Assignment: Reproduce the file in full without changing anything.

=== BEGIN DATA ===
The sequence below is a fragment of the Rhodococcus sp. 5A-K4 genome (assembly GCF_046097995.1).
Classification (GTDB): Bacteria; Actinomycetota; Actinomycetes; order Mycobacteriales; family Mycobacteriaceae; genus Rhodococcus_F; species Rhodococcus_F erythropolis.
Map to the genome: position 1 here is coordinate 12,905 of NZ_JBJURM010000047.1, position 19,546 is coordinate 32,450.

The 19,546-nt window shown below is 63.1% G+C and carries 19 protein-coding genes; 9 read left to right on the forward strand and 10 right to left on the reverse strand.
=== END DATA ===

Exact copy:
The sequence below is a fragment of the Rhodococcus sp. 5A-K4 genome (assembly GCF_046097995.1).
Classification (GTDB): Bacteria; Actinomycetota; Actinomycetes; order Mycobacteriales; family Mycobacteriaceae; genus Rhodococcus_F; species Rhodococcus_F erythropolis.
Map to the genome: position 1 here is coordinate 12,905 of NZ_JBJURM010000047.1, position 19,546 is coordinate 32,450.

The 19,546-nt window shown below is 63.1% G+C and carries 19 protein-coding genes; 9 read left to right on the forward strand and 10 right to left on the reverse strand.